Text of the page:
GWEN IFILL: Let me read a quote to you, first to you, Mr. Sestanovich, and then to you, Ms. Vassilieva, from two important world leaders. For you, I ask you to respond something that was said by Mikhail Gorbachev, who said of Cheney's speech, of Vice President Cheney's speech, that "it looked like provocation and interference in Russia's internal affairs." Was it?

STEPHEN SESTANOVICH: Well, I think it was an attempt to catch up with, in American political official rhetoric, with a broad perception that, over the past several years, Putin has rolled back democracy, sort of stamped out pluralism, set Russia on a different, more authoritarian political course.

An American president can't treat a country that is going in that direction as just another member of the club. And any American president would react to that in a negative way. And what the administration was trying to do was to reflect concerns that are virtually unanimous among, you know, outside governmental circles.

GWEN IFILL: And, Ms. Vassilieva, I would like you to respond to something that President Bush said to a German newspaper, in which he said that Russia is sending "mixed signals that cause us to question their commitment to whether or not they intend to become a true democracy." Your response?

ANNA VASSILIEVA: Well, it is very upsetting to me to hear these constant references to true democracy. And in order to respond, I will take a few seconds to bring our viewers here back into the end of the Cold War and the story that Cold War was won by the United States of America.

Russia was on its knees in the '90s as a result of it. Russian statehood was destroyed. Russian nationhood was destroyed. The majority of the people had an extraordinary difficult circumstances, having lost their system of values, their savings, material savings, education, medical health, everything that they had for them before the collapse of the Soviet Union.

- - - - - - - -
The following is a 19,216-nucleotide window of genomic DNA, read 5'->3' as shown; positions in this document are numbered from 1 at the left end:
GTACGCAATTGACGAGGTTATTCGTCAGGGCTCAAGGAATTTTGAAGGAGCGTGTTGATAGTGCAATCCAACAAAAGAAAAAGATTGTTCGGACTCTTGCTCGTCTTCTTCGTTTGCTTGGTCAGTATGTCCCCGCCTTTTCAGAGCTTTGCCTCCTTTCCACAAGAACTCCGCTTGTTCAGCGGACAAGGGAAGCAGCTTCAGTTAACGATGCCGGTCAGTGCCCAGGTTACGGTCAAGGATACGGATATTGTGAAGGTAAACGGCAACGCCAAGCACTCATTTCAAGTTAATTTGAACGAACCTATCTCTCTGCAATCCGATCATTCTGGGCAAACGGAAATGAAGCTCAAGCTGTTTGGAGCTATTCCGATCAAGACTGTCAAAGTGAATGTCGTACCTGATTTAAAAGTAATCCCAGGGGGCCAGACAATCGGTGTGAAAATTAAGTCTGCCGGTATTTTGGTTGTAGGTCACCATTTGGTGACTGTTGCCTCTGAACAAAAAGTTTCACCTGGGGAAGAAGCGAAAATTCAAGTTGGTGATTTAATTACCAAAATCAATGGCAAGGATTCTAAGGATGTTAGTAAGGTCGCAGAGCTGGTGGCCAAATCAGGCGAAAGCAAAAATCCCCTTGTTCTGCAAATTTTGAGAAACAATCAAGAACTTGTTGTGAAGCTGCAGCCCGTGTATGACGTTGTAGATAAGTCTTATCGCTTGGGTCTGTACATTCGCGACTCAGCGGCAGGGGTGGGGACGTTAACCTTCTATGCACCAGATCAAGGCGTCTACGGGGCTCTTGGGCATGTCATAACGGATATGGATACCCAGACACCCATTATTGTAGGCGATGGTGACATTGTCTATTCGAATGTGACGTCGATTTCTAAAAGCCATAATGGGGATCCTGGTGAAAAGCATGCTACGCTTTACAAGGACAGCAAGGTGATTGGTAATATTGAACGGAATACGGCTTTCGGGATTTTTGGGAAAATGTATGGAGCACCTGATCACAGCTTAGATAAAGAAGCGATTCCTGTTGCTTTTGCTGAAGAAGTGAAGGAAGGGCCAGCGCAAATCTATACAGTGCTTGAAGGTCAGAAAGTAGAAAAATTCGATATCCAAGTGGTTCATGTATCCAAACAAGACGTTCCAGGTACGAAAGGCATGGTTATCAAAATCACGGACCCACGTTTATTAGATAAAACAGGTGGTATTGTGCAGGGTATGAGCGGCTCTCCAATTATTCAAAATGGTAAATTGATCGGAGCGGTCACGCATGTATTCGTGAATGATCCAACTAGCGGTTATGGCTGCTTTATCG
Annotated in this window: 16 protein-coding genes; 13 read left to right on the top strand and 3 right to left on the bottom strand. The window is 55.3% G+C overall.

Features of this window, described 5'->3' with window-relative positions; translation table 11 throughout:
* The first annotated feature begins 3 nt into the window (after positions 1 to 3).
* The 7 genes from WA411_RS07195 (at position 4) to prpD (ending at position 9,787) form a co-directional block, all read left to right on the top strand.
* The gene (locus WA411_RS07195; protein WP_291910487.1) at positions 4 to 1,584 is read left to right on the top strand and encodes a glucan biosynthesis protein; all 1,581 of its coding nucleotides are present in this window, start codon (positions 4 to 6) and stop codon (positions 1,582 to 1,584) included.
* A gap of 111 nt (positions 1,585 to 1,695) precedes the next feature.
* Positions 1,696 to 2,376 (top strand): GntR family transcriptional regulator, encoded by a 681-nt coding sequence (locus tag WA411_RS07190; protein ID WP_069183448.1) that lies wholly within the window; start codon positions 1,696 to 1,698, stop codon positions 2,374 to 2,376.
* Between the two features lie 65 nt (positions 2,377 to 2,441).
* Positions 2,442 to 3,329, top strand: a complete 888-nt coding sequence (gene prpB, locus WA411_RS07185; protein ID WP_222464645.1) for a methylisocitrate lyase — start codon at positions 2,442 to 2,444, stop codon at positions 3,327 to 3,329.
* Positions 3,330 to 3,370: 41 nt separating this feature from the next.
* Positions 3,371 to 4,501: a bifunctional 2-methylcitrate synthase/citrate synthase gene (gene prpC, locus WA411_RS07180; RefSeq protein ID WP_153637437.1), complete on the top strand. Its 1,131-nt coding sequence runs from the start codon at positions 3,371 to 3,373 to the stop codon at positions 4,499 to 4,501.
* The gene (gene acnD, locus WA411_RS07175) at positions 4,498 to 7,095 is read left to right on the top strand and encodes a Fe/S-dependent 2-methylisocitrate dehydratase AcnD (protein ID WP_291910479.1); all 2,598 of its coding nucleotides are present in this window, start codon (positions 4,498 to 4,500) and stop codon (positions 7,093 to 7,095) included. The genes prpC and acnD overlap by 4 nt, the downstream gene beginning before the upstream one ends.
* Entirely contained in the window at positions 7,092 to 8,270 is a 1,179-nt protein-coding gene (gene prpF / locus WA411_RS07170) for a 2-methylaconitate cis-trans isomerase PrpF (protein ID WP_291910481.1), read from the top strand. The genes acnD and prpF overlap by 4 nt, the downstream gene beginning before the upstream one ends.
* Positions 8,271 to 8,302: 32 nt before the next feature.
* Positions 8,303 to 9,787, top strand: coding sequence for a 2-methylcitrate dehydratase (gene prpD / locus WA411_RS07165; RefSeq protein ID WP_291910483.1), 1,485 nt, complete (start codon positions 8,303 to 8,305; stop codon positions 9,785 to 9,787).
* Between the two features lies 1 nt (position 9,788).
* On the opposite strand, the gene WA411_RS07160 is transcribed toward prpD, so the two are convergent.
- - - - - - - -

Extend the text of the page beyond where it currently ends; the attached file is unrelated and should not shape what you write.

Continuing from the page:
So what happened in the early -- when Mr. Putin came to power, he had to put that state together. And putting the state together and the nation together does require some changes.

Obviously, those changes were not pleasant to a very tiny minority of Russian population. Obviously, there is an enormous amount of problems that Putin is facing now, and he doesn't handle them as well or the way I would like them to be handled.

But, again, let me tell you: The ultimate goal for the United States is to figure out how Russia can be a partner, because this is in the U.S. national interest. And all this negative misrepresentation rhetoric is not in the U.S. National interest.

The government can react to it, certainly, but they must be experts who would look at the data, who would look at the data, the polling that is collected in Russia, look at the opinions of Russian citizens, and try to understand what is really happening in Russia, and how can the United States really help to have Russia on its side, so that we can deal with the vital issues that the world has to deal with now together.

GWEN IFILL: We will have to leave it there for tonight. I'm sure we will revisit it. Anna Vassilieva and Stephen Sestanovich, thank you both very much.